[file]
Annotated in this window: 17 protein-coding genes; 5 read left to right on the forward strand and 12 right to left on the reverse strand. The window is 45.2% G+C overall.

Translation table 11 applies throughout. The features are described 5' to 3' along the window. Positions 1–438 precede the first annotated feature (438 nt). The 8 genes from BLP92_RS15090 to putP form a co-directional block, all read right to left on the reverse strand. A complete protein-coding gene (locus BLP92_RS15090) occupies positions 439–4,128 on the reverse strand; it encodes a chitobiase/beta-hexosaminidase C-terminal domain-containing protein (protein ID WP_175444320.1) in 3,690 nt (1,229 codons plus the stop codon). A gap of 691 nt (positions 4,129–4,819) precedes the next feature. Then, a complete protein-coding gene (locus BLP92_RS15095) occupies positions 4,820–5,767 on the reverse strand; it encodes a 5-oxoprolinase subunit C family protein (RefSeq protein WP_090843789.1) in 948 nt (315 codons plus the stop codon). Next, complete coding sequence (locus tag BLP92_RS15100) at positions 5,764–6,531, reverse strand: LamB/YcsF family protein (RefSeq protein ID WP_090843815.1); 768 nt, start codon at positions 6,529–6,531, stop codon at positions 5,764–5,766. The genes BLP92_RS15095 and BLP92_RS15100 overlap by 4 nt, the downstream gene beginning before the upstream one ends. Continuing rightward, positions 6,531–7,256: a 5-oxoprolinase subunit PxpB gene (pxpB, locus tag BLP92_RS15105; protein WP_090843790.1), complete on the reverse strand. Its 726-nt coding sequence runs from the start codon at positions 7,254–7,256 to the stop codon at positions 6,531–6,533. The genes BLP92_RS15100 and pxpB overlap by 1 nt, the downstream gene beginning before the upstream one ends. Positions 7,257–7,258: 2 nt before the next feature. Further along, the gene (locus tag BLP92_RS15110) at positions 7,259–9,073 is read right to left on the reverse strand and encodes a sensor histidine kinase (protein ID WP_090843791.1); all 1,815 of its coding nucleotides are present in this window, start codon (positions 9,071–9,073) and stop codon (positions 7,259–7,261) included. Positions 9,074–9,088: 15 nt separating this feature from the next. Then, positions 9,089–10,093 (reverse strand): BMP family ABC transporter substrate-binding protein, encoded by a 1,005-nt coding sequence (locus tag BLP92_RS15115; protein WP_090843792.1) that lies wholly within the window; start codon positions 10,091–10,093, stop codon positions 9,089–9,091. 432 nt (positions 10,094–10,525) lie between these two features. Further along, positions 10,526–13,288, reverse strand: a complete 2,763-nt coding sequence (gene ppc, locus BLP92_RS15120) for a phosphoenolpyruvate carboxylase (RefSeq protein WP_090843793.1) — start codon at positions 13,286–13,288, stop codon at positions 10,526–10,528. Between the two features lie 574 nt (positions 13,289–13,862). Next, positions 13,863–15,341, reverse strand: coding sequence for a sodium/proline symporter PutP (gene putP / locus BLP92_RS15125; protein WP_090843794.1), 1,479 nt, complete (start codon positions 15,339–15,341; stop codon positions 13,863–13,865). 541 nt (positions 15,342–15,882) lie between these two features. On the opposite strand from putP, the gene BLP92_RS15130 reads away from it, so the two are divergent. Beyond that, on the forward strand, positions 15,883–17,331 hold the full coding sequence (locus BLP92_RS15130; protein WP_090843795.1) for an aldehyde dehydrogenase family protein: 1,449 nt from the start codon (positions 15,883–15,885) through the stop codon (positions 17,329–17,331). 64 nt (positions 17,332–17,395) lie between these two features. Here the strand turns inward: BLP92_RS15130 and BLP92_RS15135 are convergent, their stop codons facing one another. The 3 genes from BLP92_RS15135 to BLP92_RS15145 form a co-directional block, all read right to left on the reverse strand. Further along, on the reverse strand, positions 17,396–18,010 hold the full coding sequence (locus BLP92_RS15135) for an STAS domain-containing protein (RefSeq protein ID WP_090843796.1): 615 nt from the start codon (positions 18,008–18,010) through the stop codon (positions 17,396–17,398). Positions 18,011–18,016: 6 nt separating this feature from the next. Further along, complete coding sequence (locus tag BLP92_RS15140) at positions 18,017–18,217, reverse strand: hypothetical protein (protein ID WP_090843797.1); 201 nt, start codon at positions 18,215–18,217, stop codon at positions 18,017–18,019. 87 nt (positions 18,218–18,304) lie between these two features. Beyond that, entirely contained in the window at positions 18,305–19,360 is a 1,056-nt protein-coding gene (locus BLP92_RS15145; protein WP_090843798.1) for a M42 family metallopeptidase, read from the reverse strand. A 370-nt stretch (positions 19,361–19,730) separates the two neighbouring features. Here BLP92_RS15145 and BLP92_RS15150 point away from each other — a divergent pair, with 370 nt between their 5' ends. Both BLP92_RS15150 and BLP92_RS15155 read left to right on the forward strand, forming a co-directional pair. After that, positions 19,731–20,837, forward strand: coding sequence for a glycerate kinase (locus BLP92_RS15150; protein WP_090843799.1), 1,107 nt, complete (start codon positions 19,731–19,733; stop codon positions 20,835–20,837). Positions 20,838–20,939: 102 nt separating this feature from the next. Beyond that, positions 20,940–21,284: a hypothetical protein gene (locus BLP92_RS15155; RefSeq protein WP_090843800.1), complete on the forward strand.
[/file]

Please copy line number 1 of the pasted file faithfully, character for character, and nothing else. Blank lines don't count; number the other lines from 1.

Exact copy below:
Annotated in this window: 17 protein-coding genes; 5 read left to right on the forward strand and 12 right to left on the reverse strand. The window is 45.2% G+C overall.